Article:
Pay & Tax Documents

During your first day or two at camp, you will meet with your camp director or someone in the camp office to fill out important pay and tax documents, including your I-9, a federal W-4, and, in some cases, a state W-4. Be sure to take the following documents with you:

  • Passport with J-1 visa
  • DS-2019 form
  • Social Security application

For more information about your I-9 and W-4s, please see below.

I-9 Form

An I-9 confirms your employment eligibility in the U.S. When completing your I-9, you only have to fill out Section 1. Provide your full name, camp address, date of birth, and Social Security number. If you do not have your Social Security number yet, provide it to your camp once you do. You must also mark the box indicating that you are a non-resident alien authorized to work in the U.S. Then fill in your DS-2019 end date. Finish by signing and dating the form.

Federal W-4

A federal W-4 is a tax document that determines the amount of federal tax that will be deducted from your paycheck. Your camp director or someone in the camp office will help you fill the form out correctly.

While on the Camp Exchange USA program you are classified as a non-resident alien, which means that the standard instructions on the form do not apply. Use the following instructions when completing the W-4 Form:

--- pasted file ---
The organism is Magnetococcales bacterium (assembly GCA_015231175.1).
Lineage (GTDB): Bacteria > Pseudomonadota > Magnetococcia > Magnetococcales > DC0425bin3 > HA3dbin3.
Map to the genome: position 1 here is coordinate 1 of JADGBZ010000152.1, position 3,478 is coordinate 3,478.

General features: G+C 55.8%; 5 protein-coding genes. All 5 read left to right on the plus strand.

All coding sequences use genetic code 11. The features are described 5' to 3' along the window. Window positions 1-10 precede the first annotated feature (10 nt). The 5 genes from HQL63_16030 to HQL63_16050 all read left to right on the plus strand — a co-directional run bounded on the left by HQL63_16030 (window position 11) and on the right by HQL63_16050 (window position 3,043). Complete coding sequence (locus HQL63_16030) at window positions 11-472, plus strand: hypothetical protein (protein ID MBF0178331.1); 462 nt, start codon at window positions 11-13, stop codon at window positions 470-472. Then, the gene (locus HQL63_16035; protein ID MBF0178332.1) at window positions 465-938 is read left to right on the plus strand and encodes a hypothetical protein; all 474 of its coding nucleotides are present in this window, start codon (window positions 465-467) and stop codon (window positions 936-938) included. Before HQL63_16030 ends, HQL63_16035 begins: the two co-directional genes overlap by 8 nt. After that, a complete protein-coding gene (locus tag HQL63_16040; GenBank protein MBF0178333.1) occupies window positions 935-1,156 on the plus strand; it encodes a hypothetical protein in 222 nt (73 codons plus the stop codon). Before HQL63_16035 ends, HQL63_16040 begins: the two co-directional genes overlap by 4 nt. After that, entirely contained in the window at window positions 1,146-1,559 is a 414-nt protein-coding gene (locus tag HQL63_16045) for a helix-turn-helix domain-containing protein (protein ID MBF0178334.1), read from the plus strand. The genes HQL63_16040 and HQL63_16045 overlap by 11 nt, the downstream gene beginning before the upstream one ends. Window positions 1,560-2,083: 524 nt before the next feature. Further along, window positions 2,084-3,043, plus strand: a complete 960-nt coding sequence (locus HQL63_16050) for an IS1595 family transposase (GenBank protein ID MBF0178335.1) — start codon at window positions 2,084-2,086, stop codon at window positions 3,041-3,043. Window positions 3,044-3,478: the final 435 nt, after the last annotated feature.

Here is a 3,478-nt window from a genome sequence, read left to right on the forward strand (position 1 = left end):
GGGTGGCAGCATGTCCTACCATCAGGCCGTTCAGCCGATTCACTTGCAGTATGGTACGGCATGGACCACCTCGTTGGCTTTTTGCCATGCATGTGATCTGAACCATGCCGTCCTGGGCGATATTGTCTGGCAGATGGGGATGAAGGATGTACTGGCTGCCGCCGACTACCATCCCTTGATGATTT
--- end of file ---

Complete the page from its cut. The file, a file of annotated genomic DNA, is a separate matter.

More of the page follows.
• Personal Allowances Worksheet: Ignore this section.
  • Box 1: Enter your personal information, including the address of your camp.
  • Box 2: Enter your Social Security number (SSN). If you have applied for but not yet received this number, write “applied for.” Provide your SSN to your camp once you receive it.
  • Box 3: Check or write “single,” regardless of actual marital status.
  • Box 4: Leave blank.
  • Box 5: Enter “1.” There are no exceptions to this.
  • Box 6: Write “NR” to indicate your non-resident alien status.
  • Box 7: Leave blank. Non-resident aliens cannot claim “exempt.”
  • Boxes 8-10: Leave blank.
  • Sign and date the form.

State W-4

As with the federal W-4, the state W-4 is a tax form. However, the state W-4 determines the amount of state tax to be deducted from your paycheck. Although it may look different from the federal W-4, it asks for the same information and should be completed as above.

Important Notes About Taxes

As a foreign exchange visitor working in the U.S. on a J-1 visa, you are required to pay some but not all the taxes paid by U.S. citizens.

You will pay:

  • Federal income tax
  • State income tax
  • Local or city income tax (if applicable)

You will not pay:

  • Social Security & Medicare tax (FICA)
  • Federal unemployment tax (FUTA)

After you receive your first paycheck, review it to ensure there are no errors. If you have questions about your paycheck, speak with your camp director or someone in the camp office.

Remember: At the end of the year, you should file a federal and state tax return. Why? Because you may be refunded some or all of the taxes you paid!